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Do you dream of a winter trip with snow-covered mountains, dancing northern lights and clear starry nights?

Lanullva Drømmer du om vintertur med snødekte fjell, dansende nordlys og klare stjernenetter?

Our ambassador, Oda Ramsdal, has completed both the Norge på langs and the Femund race. Learn how she dresses for great experiences in the winter mountains, even when the weather isn't looking its best.

Windy trip across the plain

The wind pushes us backwards and it is difficult to breathe. Through the thick drifts of snow, I can barely make out the silhouette of my traveling companion. She shouts something, but her words are drowned in the wind. Then I realize what's happening - her lead dogs are about to turn.

I make eye contact with my own little duo, and we fight our way forward. The sight of my two four-legged friends who are not affected by the wind impresses me. They put themselves in the harness with enthusiasm and willingness to work, and I know that we have everything we need to get by in the sled.

A familiar and dear feeling creeps in – namely the feeling of mastery.

Several generations of Lanullva

During the trip over Hardangervidda, the days eventually became sunny, but with a cold draft in the air, sub-zero temperatures and varying levels of activity, the body temperature changed rapidly. Then there is only one thing that helps: wool, wool and more wool!

Fortunately, we had several generations of woolen clothes from Lanullva with us in the sleds. We found out that the oldest jersey on the tour was in its sixth touring season.

Layer upon layer of wool is gold

In activity, I wear a layer of jersey and stilongs in Havbris. If it's really cold, I combine it with several thin layers or switch to Hustadvika. As a girl, I also swear by Lanullva's wool boxer, which provides extra insulation around the hips and thighs. It is good to wear as an inner layer or on top of a thin style long.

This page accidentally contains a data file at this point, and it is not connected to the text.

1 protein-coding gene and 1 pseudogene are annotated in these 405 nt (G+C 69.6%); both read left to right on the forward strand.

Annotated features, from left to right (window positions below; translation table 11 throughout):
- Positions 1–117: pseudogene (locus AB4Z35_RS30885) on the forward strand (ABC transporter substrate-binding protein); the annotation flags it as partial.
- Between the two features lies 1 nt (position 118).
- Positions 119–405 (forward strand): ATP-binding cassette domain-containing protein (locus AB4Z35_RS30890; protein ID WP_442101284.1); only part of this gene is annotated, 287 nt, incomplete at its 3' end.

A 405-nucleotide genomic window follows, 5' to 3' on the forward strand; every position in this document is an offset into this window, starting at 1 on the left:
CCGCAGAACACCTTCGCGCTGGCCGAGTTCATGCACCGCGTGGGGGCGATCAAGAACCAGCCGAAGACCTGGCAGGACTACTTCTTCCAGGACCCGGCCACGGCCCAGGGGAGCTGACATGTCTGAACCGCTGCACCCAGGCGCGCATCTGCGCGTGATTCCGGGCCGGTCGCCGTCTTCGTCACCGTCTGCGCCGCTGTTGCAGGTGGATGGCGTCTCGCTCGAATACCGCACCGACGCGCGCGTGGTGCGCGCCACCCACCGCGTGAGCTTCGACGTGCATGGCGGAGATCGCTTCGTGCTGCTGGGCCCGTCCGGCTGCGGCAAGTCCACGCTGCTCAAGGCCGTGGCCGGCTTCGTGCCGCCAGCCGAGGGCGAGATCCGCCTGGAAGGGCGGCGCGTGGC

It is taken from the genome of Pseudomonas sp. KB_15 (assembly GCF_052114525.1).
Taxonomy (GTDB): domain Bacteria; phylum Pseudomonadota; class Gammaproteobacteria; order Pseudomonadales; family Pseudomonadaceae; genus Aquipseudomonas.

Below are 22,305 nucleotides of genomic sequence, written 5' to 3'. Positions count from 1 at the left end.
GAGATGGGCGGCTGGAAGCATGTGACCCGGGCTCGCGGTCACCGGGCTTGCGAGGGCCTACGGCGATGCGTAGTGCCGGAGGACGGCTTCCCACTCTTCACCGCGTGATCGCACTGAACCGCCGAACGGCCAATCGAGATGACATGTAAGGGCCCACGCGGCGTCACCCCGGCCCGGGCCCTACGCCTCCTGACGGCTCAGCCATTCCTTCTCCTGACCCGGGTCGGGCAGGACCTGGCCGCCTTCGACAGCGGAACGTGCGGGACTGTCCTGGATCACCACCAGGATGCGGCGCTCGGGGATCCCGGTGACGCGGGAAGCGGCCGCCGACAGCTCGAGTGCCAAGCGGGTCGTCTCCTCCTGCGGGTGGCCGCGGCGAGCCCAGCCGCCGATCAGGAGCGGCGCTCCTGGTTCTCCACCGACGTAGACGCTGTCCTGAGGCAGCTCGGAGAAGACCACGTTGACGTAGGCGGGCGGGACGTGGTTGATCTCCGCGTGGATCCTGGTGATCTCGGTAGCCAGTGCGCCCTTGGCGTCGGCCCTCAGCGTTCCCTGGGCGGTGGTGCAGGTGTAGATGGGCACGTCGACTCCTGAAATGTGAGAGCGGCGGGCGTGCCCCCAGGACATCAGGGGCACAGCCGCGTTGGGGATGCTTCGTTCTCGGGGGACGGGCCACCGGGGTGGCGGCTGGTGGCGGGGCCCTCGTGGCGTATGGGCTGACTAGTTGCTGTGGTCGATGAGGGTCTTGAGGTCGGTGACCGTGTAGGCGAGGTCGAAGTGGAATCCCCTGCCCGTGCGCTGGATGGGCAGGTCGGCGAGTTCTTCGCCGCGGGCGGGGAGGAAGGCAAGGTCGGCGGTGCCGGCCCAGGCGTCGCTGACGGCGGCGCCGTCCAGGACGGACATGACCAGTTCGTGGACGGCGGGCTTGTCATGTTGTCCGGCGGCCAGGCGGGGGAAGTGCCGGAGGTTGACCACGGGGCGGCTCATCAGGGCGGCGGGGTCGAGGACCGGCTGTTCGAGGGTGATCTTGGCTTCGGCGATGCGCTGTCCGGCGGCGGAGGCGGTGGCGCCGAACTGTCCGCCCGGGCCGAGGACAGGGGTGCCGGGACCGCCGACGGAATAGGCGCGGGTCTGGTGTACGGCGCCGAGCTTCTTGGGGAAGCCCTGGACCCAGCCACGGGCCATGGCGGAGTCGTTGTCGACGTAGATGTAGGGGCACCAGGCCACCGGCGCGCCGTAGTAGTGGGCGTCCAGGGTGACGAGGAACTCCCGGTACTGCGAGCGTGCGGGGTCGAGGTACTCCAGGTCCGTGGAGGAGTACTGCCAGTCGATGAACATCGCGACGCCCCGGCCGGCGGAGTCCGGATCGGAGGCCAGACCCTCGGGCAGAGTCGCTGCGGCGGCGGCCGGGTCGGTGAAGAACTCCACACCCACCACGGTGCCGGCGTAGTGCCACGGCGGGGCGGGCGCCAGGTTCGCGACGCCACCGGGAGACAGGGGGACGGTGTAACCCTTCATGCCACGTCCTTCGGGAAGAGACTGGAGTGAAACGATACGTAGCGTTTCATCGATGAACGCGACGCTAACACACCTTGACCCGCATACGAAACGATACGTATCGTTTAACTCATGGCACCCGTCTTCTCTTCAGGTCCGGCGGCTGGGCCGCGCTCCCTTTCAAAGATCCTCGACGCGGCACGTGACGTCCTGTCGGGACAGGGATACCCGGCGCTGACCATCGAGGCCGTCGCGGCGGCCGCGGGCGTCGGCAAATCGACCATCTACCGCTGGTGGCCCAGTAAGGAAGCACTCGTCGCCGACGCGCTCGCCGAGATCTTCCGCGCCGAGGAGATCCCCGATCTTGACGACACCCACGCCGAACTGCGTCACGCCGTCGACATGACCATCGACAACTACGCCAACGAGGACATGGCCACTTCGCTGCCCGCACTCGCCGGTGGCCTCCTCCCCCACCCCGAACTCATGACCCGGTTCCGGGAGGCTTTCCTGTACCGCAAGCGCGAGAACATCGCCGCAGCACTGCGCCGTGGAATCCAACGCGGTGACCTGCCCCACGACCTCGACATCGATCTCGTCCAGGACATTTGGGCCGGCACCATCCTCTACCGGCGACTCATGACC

However, it is important not to dress too warmly when you are moving, as sweating quickly means cold. However, I rarely experience that Lanullva's woolen clothes get wet or clammy in the same way as other types. Recently learned that this is due to the unique knitting method of Lanullva. It enhances wool's natural properties, and gives wool clothes that breathe and insulate even better! How cool is that?

Tent pitch = Hustadvika

When the tent is pitched and the cold pit dug, I move to Hustadvika. Then I have a new, dry woolen cloth on the inside against the skin, and pull the used, perhaps slightly damp set from the working day on top. If you do this while the woolen clothes still have heat from the body, you often manage to dry the used woolen clothes until the next morning. Then you don't have to start a new day with wet clothes.

Other tips for staying warm on a winter trip

  • Wear windproof layers on the outside (shell jacket, shell trousers and wind mittens).
  • Outer garments should be slightly large so that you have room for enough clothes underneath. Air between garments insulates and provides better warmth.
  • Have extra warm clothes for breaks and the tent pitch easily accessible. Preferably a down jacket that you can wear over the shell clothes.
  • Use wool completely, all the way inside: both wool boxers and wool bras.
  • Wear a hat, buff and woolen mittens, even when you sleep.
  • Have plenty of room for both thin socks and woolen socks/cart tanks inside your shoes. There must also be room for air, otherwise you will get cold feet no matter how many socks you wear.
  • Invest in a good and warm enough sleeping bag.
  • Sleeping mat that insulates well. I combine an inflatable with a foam sleeping pad. The foam provides extra insulation, protects against dog claws and can be used to sit on during breaks.
  • Bring camp shoes for walks around the tent. Down slippers, thick socks or wool socks in foot bags are nice and warm.
  • Make a hot water bottle out of your drinking bottle (given that it can withstand boiling water and is tight). Put on boiling water, wrap it in a woolen sock and put it in the sleeping bag.
  • A small brush (e.g. shoe brush) to remove snow from the inner tent, clothes and other equipment are also fine to bring. The snow you drag into the tent will melt and your things will get wet and cold.
Last but not least: Before crawling into the alluring sleeping bag, you should take a trip outside to empty your bladder and take a few laps around the tent to warm up your body. If the desire to go outside is deep inside, my experience suggests that trips to the pee often come with the most beautiful northern lights and the clearest starry sky.
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